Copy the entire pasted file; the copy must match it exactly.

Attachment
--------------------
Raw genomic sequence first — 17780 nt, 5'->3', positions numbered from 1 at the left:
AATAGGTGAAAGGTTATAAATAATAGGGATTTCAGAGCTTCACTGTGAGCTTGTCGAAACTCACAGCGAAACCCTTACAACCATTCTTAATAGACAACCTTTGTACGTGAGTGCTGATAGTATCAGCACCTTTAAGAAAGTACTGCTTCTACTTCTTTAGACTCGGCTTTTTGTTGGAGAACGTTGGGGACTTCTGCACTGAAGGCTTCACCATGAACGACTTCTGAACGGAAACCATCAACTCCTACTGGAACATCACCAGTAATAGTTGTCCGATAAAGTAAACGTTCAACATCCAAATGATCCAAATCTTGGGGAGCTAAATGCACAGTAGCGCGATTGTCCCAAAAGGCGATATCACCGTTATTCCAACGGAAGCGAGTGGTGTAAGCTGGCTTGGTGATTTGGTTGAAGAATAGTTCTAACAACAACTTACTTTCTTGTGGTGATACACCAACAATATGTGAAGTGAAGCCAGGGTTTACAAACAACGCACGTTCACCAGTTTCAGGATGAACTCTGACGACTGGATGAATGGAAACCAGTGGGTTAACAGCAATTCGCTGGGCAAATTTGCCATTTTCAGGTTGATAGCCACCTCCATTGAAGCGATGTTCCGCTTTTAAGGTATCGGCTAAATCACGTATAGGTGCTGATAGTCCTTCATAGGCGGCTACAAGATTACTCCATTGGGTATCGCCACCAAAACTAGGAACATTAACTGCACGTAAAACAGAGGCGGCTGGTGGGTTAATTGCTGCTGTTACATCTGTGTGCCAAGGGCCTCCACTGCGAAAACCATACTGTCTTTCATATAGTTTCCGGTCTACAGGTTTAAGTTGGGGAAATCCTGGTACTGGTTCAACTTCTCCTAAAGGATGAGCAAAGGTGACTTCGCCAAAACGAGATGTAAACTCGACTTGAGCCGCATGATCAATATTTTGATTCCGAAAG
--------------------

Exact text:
Raw genomic sequence first — 17780 nt, 5'->3', positions numbered from 1 at the left:
AATAGGTGAAAGGTTATAAATAATAGGGATTTCAGAGCTTCACTGTGAGCTTGTCGAAACTCACAGCGAAACCCTTACAACCATTCTTAATAGACAACCTTTGTACGTGAGTGCTGATAGTATCAGCACCTTTAAGAAAGTACTGCTTCTACTTCTTTAGACTCGGCTTTTTGTTGGAGAACGTTGGGGACTTCTGCACTGAAGGCTTCACCATGAACGACTTCTGAACGGAAACCATCAACTCCTACTGGAACATCACCAGTAATAGTTGTCCGATAAAGTAAACGTTCAACATCCAAATGATCCAAATCTTGGGGAGCTAAATGCACAGTAGCGCGATTGTCCCAAAAGGCGATATCACCGTTATTCCAACGGAAGCGAGTGGTGTAAGCTGGCTTGGTGATTTGGTTGAAGAATAGTTCTAACAACAACTTACTTTCTTGTGGTGATACACCAACAATATGTGAAGTGAAGCCAGGGTTTACAAACAACGCACGTTCACCAGTTTCAGGATGAACTCTGACGACTGGATGAATGGAAACCAGTGGGTTAACAGCAATTCGCTGGGCAAATTTGCCATTTTCAGGTTGATAGCCACCTCCATTGAAGCGATGTTCCGCTTTTAAGGTATCGGCTAAATCACGTATAGGTGCTGATAGTCCTTCATAGGCGGCTACAAGATTACTCCATTGGGTATCGCCACCAAAACTAGGAACATTAACTGCACGTAAAACAGAGGCGGCTGGTGGGTTAATTGCTGCTGTTACATCTGTGTGCCAAGGGCCTCCACTGCGAAAACCATACTGTCTTTCATATAGTTTCCGGTCTACAGGTTTAAGTTGGGGAAATCCTGGTACTGGTTCAACTTCTCCTAAAGGATGAGCAAAGGTGACTTCGCCAAAACGAGATGTAAACTCGACTTGAGCCGCATGATCAATATTTTGATTCCGAAAG